See also 3 Moore's Federal Practice (2d ed. 1948), ¶ 19.07 et seq.; Note, Indispensable Parties in the Federal Courts, 65 Harv. L. Rev. 1050 (1952).
No case has been cited, although there has been nearly a quarter-century of experience under the direct action statute, where an injured party has attempted to bring suit against the tortfeasor following an unsuccessful suit against the insurer in either state or federal courts.
Finally, petitioner contends that the federal courts should decline, as a matter of discretion, to exercise their jurisdiction over suits against an insurer alone. This argument is based upon the differing standards of review on appeal of a jury verdict in the Louisiana and federal courts. Petitioner relies upon Burford v. Sun Oil Co., 319 U.S. 315, as authority for the suggested discretionary refusal to exercise jurisdiction. But in Burford, jurisdiction was declined to avoid a potential interference with a state's administrative policy-making process, a consideration not present here. Moreover, traditional equitable authority, not available here, was relied upon to justify the holding.
Appellate review in the federal courts is, of course, limited ultimately by the Seventh Amendment. Parsons v. Bedford, Breedlove Robeson, 3 Pet. 433. In Louisiana, appellate review in civil cases extends to both matters of law and fact. See La. Const., Art. 7, §§ 10, 29.
See also Pennsylvania v. Williams, 294 U.S. 176; Great Lakes Dredge Dock Co., v. Huffman, 319 U.S. 293; Alabama Public Service Commission v. Southern R. Co., 341 U.S. 341, cited in the dissenting opinion below. See Meredith v. Winter Haven, 320 U.S. 228, 234, 236, 237.
The language of the congressional grant of jurisdiction to the lower courts, 28 U.S.C. § 1332 (a), is clear, and this case seems to us to fall squarely within the provision. In Louisiana the practice of bringing direct actions in the federal courts has long been recognized. See, e. g., New Amsterdam Casualty Co. v. Soileau, 167 F.2d 767 (C.A. 5th Cir.), cert. denied, 335 U.S. 822; Bankers Indemnity Ins. Co., v. Green, 181 F.2d 1 (C.A. 5th Cir.); Belanger v. Great American Ind. Co., 188 F.2d 196 (C.A. 5th Cir.). Neither federal nor Louisiana law suggests any reason to disturb this practice. The decision of the Court of Appeals is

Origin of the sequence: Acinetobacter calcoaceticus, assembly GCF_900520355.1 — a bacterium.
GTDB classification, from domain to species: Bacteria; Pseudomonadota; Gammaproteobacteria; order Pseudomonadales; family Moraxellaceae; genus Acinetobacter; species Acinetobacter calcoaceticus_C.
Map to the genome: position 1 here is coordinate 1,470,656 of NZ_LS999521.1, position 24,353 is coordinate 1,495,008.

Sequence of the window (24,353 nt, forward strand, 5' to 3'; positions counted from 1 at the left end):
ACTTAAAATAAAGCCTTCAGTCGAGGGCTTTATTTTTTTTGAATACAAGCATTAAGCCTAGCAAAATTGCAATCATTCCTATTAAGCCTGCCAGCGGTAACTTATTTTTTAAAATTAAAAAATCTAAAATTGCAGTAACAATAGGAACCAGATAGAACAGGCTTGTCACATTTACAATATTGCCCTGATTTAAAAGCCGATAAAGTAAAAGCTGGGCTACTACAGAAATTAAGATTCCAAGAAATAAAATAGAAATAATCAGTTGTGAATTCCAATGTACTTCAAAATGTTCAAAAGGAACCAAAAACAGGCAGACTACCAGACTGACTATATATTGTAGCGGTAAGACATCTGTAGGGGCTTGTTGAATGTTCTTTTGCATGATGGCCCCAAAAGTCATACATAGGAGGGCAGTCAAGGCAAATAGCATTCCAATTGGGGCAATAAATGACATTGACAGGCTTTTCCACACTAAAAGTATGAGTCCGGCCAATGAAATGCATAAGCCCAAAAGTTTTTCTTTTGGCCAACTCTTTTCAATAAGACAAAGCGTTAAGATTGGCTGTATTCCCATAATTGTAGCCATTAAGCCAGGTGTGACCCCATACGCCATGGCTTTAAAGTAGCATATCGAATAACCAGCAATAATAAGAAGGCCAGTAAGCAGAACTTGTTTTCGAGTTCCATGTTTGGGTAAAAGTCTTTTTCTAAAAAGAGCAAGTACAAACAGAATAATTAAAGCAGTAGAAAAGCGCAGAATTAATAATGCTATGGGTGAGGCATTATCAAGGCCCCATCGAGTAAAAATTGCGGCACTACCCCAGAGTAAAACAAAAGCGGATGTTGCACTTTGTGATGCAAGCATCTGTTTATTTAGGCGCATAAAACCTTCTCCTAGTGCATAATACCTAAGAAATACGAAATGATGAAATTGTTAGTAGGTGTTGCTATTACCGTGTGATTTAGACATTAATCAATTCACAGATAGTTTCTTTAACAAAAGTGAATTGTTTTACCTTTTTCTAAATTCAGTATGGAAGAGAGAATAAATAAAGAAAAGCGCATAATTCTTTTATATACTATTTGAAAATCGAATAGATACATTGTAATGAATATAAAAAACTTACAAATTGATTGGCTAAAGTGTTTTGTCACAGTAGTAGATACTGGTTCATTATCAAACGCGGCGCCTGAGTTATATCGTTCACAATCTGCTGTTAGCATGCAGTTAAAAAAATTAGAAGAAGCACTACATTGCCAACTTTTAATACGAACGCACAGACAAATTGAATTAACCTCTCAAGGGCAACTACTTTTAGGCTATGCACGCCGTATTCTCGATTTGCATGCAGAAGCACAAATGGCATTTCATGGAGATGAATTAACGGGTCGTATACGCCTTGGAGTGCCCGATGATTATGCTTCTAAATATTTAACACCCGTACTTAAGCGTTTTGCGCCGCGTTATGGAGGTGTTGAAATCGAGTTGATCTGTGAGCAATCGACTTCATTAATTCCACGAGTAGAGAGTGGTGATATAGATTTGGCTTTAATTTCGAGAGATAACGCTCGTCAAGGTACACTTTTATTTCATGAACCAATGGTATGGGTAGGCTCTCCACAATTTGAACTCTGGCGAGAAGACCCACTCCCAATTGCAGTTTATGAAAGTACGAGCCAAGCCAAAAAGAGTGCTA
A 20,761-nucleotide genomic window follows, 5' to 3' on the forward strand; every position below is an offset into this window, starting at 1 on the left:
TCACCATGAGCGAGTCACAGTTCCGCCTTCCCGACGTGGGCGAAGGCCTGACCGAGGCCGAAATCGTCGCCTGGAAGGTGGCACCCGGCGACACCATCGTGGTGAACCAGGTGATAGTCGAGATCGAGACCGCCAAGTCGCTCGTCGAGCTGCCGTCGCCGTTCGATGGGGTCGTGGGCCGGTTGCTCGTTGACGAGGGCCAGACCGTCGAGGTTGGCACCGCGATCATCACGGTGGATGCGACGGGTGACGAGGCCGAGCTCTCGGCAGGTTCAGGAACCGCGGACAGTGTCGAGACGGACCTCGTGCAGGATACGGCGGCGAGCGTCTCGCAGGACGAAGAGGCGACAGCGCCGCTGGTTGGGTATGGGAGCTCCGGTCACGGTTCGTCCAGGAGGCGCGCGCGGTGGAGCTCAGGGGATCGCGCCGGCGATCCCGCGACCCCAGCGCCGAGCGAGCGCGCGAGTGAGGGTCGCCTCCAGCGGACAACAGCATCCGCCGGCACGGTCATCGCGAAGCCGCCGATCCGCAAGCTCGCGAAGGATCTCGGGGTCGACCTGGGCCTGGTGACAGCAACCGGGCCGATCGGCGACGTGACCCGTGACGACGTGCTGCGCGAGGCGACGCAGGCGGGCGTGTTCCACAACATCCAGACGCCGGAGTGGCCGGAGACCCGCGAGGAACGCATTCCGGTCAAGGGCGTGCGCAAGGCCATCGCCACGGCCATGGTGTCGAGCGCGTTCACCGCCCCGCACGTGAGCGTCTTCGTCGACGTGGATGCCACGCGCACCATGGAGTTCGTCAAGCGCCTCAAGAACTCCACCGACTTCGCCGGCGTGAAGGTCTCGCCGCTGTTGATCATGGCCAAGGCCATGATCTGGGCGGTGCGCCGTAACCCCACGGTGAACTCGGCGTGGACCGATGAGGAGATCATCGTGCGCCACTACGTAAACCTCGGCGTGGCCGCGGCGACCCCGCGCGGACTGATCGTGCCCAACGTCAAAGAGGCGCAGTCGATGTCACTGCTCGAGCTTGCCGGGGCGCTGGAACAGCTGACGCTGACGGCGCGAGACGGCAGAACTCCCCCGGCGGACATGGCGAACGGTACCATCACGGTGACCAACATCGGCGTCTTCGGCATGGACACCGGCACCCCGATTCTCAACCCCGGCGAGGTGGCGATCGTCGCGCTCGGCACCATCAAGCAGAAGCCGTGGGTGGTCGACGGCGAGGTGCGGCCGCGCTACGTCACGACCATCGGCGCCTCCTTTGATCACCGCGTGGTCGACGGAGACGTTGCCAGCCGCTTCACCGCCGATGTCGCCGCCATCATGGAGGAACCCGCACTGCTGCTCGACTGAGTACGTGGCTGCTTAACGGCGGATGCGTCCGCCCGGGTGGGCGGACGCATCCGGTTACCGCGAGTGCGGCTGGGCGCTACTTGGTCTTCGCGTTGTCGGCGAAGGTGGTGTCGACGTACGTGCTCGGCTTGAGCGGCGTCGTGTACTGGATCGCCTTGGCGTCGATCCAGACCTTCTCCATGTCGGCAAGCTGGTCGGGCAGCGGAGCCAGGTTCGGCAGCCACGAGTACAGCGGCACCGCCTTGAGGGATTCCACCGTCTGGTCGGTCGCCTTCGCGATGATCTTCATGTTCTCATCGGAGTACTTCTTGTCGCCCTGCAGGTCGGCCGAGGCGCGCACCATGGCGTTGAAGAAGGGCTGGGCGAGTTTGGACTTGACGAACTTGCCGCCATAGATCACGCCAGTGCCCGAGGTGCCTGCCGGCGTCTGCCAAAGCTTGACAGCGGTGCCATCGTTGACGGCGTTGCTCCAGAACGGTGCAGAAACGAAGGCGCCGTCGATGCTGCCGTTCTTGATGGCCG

Not deeming it appropriate now to question Meredith v. Winter Haven, 320 U.S. 228, I join the Court's opinion. But our holding results in such a glaring perversion of the purpose to which the original grant of diversity jurisdiction was directed that it ought not to go without comment, as further proof of the mounting mischief inflicted on the federal judicial system by the unjustifiable continuance of diversity jurisdiction.
The stuff of diversity jurisdiction is state litigation. The availability of federal tribunal for controversies concerning matters which in themselves are outside federal power and exclusively within state authority, is the essence of a jurisdiction solely resting on the fact that a plaintiff and a defendant are citizens of different States. The power of Congress to confer such jurisdiction was based on the desire of the Framers to assure out-of-state litigants courts free from susceptibility to potential local bias. That the supposed justification for this fear was not rooted in weighty experience is attested by the fact that so ardent a nationalist as Marshall gave that proposal of the Philadelphia Convention only tepid support in the Virginia Convention. 3 Elliot's Debates 556 (1891). But in any event, whatever "fears and apprehensions" were entertained by the Framers and ratifiers, there was fear that parochial prejudice by the citizens of one State toward those of another, as well as toward aliens, would lead to unjust treatment of citizens of other States and foreign countries.